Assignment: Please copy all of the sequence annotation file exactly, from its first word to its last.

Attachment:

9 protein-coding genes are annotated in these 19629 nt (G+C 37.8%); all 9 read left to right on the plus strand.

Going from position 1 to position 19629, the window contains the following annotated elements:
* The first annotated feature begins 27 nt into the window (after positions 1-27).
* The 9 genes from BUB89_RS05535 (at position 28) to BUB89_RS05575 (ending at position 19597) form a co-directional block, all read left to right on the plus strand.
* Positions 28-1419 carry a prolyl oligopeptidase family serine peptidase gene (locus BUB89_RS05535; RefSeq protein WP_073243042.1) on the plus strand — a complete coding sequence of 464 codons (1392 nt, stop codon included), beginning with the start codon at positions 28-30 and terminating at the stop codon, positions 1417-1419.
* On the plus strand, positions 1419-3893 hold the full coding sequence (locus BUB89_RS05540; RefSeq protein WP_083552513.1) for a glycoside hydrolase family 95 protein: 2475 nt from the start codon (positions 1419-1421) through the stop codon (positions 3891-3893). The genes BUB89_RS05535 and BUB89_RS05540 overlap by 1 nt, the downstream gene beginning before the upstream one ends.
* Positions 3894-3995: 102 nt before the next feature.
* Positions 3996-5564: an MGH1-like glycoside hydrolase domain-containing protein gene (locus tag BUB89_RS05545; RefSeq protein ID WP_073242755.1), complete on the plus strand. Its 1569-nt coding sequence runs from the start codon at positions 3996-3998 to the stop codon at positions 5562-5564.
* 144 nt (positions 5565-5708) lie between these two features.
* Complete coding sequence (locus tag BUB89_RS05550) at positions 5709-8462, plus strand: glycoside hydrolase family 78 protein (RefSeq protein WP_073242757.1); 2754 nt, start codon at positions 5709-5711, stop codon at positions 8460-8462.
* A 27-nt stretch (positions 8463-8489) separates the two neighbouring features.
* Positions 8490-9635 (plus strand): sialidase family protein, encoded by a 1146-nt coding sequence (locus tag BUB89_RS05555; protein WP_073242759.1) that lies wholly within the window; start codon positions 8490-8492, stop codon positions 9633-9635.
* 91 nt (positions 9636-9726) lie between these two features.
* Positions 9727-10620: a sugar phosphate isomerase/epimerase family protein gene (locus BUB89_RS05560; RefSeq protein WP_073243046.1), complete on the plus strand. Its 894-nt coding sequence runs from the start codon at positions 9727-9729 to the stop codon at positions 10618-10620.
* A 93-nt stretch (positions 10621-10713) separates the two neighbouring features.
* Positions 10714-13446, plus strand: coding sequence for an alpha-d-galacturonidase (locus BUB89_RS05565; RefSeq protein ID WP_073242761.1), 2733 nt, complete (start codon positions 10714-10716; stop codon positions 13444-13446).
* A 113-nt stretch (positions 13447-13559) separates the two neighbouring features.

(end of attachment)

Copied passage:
9 protein-coding genes are annotated in these 19629 nt (G+C 37.8%); all 9 read left to right on the plus strand.

Going from position 1 to position 19629, the window contains the following annotated elements:
* The first annotated feature begins 27 nt into the window (after positions 1-27).
* The 9 genes from BUB89_RS05535 (at position 28) to BUB89_RS05575 (ending at position 19597) form a co-directional block, all read left to right on the plus strand.
* Positions 28-1419 carry a prolyl oligopeptidase family serine peptidase gene (locus BUB89_RS05535; RefSeq protein WP_073243042.1) on the plus strand — a complete coding sequence of 464 codons (1392 nt, stop codon included), beginning with the start codon at positions 28-30 and terminating at the stop codon, positions 1417-1419.
* On the plus strand, positions 1419-3893 hold the full coding sequence (locus BUB89_RS05540; RefSeq protein WP_083552513.1) for a glycoside hydrolase family 95 protein: 2475 nt from the start codon (positions 1419-1421) through the stop codon (positions 3891-3893). The genes BUB89_RS05535 and BUB89_RS05540 overlap by 1 nt, the downstream gene beginning before the upstream one ends.
* Positions 3894-3995: 102 nt before the next feature.
* Positions 3996-5564: an MGH1-like glycoside hydrolase domain-containing protein gene (locus tag BUB89_RS05545; RefSeq protein ID WP_073242755.1), complete on the plus strand. Its 1569-nt coding sequence runs from the start codon at positions 3996-3998 to the stop codon at positions 5562-5564.
* 144 nt (positions 5565-5708) lie between these two features.
* Complete coding sequence (locus tag BUB89_RS05550) at positions 5709-8462, plus strand: glycoside hydrolase family 78 protein (RefSeq protein WP_073242757.1); 2754 nt, start codon at positions 5709-5711, stop codon at positions 8460-8462.
* A 27-nt stretch (positions 8463-8489) separates the two neighbouring features.
* Positions 8490-9635 (plus strand): sialidase family protein, encoded by a 1146-nt coding sequence (locus tag BUB89_RS05555; protein WP_073242759.1) that lies wholly within the window; start codon positions 8490-8492, stop codon positions 9633-9635.
* 91 nt (positions 9636-9726) lie between these two features.
* Positions 9727-10620: a sugar phosphate isomerase/epimerase family protein gene (locus BUB89_RS05560; RefSeq protein WP_073243046.1), complete on the plus strand. Its 894-nt coding sequence runs from the start codon at positions 9727-9729 to the stop codon at positions 10618-10620.
* A 93-nt stretch (positions 10621-10713) separates the two neighbouring features.
* Positions 10714-13446, plus strand: coding sequence for an alpha-d-galacturonidase (locus BUB89_RS05565; RefSeq protein ID WP_073242761.1), 2733 nt, complete (start codon positions 10714-10716; stop codon positions 13444-13446).
* A 113-nt stretch (positions 13447-13559) separates the two neighbouring features.